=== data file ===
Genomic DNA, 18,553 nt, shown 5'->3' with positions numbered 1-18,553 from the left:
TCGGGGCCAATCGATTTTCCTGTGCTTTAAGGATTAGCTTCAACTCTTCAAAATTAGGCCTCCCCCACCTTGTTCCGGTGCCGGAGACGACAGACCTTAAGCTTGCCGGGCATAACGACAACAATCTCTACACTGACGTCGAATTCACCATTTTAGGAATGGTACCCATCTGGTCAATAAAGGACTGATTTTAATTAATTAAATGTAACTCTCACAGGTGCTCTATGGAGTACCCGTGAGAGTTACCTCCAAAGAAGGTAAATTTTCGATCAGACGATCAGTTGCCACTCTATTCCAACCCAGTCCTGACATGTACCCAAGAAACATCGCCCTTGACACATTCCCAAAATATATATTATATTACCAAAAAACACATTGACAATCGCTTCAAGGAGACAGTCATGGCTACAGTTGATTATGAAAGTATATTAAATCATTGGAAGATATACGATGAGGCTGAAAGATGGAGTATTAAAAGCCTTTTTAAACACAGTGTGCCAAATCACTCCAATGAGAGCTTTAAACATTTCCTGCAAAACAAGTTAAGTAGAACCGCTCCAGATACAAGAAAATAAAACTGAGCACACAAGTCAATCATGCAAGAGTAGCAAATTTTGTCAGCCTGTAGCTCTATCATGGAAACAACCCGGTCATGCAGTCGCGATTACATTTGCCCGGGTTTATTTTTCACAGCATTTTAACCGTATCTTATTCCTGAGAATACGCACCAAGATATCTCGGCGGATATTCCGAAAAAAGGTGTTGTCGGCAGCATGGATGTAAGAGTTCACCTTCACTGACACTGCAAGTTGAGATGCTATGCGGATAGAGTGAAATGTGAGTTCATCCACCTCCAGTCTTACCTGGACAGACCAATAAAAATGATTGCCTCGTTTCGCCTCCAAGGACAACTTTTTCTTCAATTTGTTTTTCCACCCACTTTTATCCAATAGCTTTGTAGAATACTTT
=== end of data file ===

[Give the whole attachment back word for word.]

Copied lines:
Genomic DNA, 18,553 nt, shown 5'->3' with positions numbered 1-18,553 from the left:
TCGGGGCCAATCGATTTTCCTGTGCTTTAAGGATTAGCTTCAACTCTTCAAAATTAGGCCTCCCCCACCTTGTTCCGGTGCCGGAGACGACAGACCTTAAGCTTGCCGGGCATAACGACAACAATCTCTACACTGACGTCGAATTCACCATTTTAGGAATGGTACCCATCTGGTCAATAAAGGACTGATTTTAATTAATTAAATGTAACTCTCACAGGTGCTCTATGGAGTACCCGTGAGAGTTACCTCCAAAGAAGGTAAATTTTCGATCAGACGATCAGTTGCCACTCTATTCCAACCCAGTCCTGACATGTACCCAAGAAACATCGCCCTTGACACATTCCCAAAATATATATTATATTACCAAAAAACACATTGACAATCGCTTCAAGGAGACAGTCATGGCTACAGTTGATTATGAAAGTATATTAAATCATTGGAAGATATACGATGAGGCTGAAAGATGGAGTATTAAAAGCCTTTTTAAACACAGTGTGCCAAATCACTCCAATGAGAGCTTTAAACATTTCCTGCAAAACAAGTTAAGTAGAACCGCTCCAGATACAAGAAAATAAAACTGAGCACACAAGTCAATCATGCAAGAGTAGCAAATTTTGTCAGCCTGTAGCTCTATCATGGAAACAACCCGGTCATGCAGTCGCGATTACATTTGCCCGGGTTTATTTTTCACAGCATTTTAACCGTATCTTATTCCTGAGAATACGCACCAAGATATCTCGGCGGATATTCCGAAAAAAGGTGTTGTCGGCAGCATGGATGTAAGAGTTCACCTTCACTGACACTGCAAGTTGAGATGCTATGCGGATAGAGTGAAATGTGAGTTCATCCACCTCCAGTCTTACCTGGACAGACCAATAAAAATGATTGCCTCGTTTCGCCTCCAAGGACAACTTTTTCTTCAATTTGTTTTTCCACCCACTTTTATCCAATAGCTTTGTAGAATACTTT